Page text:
When Clémence was born, Thérésia was then living in the bijoux residence at rue de Babylone which had been presented to her the previous year by Gabriel-Julian Ouvrard. Rue de Babylone was then a quiet suburban street in the fashionable Faubourg Saint-Germain, home to many of the magnificent dwellings of the French aristocracy. The map below drawn by Michel Huard for his website depicts the area in 1790. We see that most of the grand hôtels fronted on to the rue de Varenne but their gardens extended down to rue de Babylone.  (Reminder: the term hôtel in french is used of a large town house).  Madame Tallien’s house was then called Hôtel de Barbançon.  It had been built by the Marquis de Barbançon in 1770, was confiscated by the state during the revolution and changed hands a number of times before being purchased by Ouvrard. The entrance to the property was almost opposite the barracks of the French National Guard which still exists today at that place.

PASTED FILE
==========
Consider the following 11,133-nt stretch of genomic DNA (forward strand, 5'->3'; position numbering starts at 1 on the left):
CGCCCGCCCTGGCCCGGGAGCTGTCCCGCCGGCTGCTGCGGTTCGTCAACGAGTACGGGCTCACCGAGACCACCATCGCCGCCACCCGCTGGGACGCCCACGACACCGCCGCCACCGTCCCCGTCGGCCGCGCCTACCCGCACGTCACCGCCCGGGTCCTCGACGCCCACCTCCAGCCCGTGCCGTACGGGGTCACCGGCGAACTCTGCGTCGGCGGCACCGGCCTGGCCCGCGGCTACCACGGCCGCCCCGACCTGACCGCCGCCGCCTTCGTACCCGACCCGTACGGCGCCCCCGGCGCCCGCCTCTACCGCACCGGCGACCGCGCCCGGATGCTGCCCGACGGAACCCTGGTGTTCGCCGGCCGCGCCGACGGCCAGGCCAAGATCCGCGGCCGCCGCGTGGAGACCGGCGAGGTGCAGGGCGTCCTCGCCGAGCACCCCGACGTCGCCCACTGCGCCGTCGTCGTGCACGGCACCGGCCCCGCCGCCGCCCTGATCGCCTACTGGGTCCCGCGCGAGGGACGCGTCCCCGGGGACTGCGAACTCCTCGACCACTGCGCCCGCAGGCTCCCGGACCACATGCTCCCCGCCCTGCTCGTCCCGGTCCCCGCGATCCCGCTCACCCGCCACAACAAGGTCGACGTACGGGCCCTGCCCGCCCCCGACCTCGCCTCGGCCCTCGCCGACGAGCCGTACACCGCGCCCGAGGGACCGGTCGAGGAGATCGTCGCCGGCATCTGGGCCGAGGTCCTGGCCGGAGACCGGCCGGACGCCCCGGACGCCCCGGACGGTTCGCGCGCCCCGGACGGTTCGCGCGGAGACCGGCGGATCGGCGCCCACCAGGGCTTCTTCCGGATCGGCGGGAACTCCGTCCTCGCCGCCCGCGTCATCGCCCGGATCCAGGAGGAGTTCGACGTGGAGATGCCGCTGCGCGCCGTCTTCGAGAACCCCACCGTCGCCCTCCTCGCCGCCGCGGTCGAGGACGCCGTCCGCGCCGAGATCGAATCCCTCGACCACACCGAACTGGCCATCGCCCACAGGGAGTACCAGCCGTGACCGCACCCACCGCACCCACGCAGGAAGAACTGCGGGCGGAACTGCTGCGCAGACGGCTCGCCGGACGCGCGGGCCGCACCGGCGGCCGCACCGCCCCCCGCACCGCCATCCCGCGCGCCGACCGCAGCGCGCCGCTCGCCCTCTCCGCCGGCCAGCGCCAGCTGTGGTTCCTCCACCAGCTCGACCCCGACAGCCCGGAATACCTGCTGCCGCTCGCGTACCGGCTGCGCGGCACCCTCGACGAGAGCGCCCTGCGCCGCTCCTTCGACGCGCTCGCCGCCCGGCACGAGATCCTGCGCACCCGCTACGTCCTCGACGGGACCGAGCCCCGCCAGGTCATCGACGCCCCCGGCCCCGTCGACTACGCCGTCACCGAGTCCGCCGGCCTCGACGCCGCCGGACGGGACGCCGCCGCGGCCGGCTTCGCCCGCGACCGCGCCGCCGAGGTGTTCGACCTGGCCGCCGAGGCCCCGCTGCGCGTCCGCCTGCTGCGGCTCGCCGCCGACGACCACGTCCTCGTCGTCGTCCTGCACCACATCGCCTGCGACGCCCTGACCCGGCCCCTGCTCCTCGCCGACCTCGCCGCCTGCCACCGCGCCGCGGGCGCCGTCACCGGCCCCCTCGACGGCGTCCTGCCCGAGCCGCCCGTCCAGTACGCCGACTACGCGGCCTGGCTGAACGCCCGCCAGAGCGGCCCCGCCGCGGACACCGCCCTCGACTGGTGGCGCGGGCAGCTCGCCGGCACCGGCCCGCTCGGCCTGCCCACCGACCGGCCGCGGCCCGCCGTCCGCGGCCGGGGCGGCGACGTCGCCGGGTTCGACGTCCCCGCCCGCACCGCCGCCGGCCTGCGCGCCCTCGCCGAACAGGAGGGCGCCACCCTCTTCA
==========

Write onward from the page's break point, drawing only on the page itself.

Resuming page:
Two of the grand hôtels of Thérésia’s day have retained most of their gardens.  The Hôtel Biron is now the Rodin museum and the Hôtel Matignon is today the official residence of France’s prime minister.

Clémence’s early years were spent in the nursery run the the Choisels in boulevard des Invalides. just round the corner from the rue the Babylone. In the four years after Clémence’s birth, a brother, Jules Adolphe Edouard, and then two sisters, joined her in their nursery.  Her two younger sisters were named Clarisse Gabriel Thérésa, and Stéphanie Caroline Thérésa   As the Choisel’s house was just round the corner from the rue the Babylone, her mother could easily have Clémence and her three siblings brought round to her residence on visits.